Thousands take part in Darkness into Light events in Limerick

David Hurley

Reporter:

David Hurley

Thousands take part in Darkness into Light events in Limerick

Thousands of people gathered at Thomond Park for the Darkness into Light walk [Picture: Johnny Baynes / ILoveLimerick.com]

UP to 15,000 people took part in Darkness into Light events across Limerick during the early hours of this morning.

Walks took place in Limerick city, Kilmallock and Newcastle West with all of the proceeds going towards Pieta House.

In the city, more than 10,000 people gathered at Thomond Park from 3.30am onwards with the walk beginning at 4.15am.

The route saw participants – most of whom were wearing yellow t-shirts –  walk along the quays and over both Sarsfield Bridge and Shannon Bridge before returning to Thomond Park.

“We are absolutely thrilled, it’s just incredible to think that at 4am more than 10,000 people came out of their beds and walked in support of Pieta House and walked from darkness into light,” said Johnny Togher, a member of the organising committee.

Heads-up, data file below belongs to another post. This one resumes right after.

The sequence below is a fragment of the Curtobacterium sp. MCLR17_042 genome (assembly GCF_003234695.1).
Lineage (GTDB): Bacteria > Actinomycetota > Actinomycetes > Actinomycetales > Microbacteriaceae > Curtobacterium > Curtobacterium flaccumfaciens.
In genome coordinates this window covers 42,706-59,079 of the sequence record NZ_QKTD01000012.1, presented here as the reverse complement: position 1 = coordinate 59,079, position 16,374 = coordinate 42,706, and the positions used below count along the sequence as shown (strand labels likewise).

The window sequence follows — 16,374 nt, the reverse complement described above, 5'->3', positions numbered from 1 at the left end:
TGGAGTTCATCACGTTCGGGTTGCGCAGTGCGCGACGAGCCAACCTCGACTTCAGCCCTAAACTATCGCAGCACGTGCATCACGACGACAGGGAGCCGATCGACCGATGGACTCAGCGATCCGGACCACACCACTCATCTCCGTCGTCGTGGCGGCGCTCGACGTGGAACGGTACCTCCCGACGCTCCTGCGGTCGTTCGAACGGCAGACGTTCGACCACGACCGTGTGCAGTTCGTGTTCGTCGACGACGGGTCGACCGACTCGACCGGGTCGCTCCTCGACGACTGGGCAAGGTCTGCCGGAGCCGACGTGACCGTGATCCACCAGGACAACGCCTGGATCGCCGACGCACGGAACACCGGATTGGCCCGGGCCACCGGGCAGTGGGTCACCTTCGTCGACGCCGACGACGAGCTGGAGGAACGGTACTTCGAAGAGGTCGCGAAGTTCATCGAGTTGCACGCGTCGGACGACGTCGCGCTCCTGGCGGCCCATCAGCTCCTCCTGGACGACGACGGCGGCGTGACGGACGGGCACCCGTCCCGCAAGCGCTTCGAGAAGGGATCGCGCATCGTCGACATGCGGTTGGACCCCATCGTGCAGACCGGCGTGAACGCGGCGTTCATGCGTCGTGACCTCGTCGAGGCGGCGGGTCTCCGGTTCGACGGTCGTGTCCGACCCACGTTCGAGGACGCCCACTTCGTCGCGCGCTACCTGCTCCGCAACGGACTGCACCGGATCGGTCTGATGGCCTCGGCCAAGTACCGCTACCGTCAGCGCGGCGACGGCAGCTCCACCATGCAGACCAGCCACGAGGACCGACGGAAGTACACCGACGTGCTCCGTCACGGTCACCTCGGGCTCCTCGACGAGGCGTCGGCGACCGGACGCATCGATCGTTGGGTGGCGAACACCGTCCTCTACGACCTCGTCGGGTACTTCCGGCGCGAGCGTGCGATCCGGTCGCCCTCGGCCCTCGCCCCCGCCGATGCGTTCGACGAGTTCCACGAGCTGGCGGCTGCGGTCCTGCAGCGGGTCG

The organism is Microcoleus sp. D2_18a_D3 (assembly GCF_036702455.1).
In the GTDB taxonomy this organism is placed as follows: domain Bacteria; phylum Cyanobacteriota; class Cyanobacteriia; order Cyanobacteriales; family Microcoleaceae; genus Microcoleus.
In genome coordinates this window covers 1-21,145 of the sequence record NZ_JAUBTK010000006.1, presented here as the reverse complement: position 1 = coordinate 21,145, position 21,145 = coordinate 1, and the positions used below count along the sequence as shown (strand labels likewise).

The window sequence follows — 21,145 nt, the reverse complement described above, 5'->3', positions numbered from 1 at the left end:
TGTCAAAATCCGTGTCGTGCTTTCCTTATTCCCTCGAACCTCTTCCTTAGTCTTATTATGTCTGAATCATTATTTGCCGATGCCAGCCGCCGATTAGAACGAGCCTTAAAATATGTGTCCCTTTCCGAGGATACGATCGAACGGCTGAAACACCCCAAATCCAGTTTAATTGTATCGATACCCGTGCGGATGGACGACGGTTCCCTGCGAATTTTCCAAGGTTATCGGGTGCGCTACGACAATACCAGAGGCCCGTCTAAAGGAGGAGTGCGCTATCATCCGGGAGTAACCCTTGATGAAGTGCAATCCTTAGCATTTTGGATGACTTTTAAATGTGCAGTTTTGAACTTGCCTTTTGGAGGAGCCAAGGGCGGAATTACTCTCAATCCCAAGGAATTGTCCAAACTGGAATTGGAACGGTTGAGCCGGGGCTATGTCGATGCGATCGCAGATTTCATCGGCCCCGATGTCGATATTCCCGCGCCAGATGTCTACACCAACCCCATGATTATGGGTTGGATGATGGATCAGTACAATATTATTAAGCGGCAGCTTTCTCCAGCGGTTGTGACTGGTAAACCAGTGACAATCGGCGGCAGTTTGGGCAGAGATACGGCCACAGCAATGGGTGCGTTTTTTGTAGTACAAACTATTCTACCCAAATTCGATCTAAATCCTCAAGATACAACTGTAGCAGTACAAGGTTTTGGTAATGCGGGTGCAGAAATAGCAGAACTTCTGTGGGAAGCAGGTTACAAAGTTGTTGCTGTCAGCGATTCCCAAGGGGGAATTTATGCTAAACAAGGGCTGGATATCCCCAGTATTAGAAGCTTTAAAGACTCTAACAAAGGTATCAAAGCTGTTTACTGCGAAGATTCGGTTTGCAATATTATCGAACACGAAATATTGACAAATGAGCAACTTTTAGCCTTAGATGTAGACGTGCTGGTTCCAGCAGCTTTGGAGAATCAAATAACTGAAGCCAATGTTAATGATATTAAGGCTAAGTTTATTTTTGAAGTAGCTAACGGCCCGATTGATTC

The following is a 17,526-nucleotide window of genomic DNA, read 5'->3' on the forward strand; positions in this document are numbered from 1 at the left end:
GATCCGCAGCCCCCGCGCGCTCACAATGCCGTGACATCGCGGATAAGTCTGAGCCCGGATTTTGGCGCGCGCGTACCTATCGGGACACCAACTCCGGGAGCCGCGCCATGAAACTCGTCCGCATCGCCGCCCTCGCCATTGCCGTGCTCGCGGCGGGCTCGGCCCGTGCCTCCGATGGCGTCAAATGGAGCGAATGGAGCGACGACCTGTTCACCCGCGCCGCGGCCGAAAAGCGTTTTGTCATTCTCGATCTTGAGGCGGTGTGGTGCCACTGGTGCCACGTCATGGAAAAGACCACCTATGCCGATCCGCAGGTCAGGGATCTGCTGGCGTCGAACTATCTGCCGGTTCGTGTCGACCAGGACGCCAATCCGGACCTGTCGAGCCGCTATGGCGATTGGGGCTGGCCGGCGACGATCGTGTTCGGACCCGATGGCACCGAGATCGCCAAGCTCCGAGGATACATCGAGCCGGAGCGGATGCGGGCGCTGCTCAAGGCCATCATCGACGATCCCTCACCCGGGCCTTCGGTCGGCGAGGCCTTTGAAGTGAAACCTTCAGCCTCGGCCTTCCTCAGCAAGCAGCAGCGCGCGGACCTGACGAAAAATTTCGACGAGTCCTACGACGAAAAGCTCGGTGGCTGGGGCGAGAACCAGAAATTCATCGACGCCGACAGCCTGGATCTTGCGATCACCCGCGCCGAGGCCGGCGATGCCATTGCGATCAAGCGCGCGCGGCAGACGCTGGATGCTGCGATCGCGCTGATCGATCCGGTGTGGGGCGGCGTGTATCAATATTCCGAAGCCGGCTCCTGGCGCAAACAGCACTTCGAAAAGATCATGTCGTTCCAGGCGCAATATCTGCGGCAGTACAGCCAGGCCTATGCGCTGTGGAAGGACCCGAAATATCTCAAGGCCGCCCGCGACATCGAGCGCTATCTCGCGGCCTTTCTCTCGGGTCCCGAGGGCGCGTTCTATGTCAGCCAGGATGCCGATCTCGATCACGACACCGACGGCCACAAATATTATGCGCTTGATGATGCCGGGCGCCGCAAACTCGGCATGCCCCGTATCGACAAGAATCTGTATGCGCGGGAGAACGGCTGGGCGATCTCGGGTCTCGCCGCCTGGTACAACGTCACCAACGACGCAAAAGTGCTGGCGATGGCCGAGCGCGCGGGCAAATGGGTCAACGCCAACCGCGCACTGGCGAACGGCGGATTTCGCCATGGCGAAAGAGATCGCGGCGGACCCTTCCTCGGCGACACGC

Candle-light messages of “hope” were placed along the route which was marshalled by gardai and a team of volunteers including members of Corbett Suicide Prevention Patrol and Limerick Marine Search and Rescue.

 Men, women and children, many of whom have been directly affected by suicide, from all parts of Limerick  took part in the walk with most finishing before 5.30am.

 “We are just here to show solidarity with people who have problems and just to say thanks for our own  good look. It’s fantastic, I think it’s fantastic and I just think everybody is in solidarity with the people who  have suffered and who are suffering,” said Maura Walsh from Cappamore who took part with her husband  Ignatius and daughter Elaine.

John Cronin from Broad Street, who lost a number of friends through suicide, also took part in the walk.

“They suffered from depression and they took their own lives and I am just here to honour their lives. They were young, they were old, they took their lives needlessly and it those who they left behind who suffered most,” he said.

Meanwhile, hundreds of personal and poignant messages were written on a Banner of Hope which was erected by the organisers of the walk at Thomond Park.

One message stated “Live it, Love it, speak about it. That’s what life is all about” while another read: “We all need hope and when times are hard we need to hang on to this thought”.

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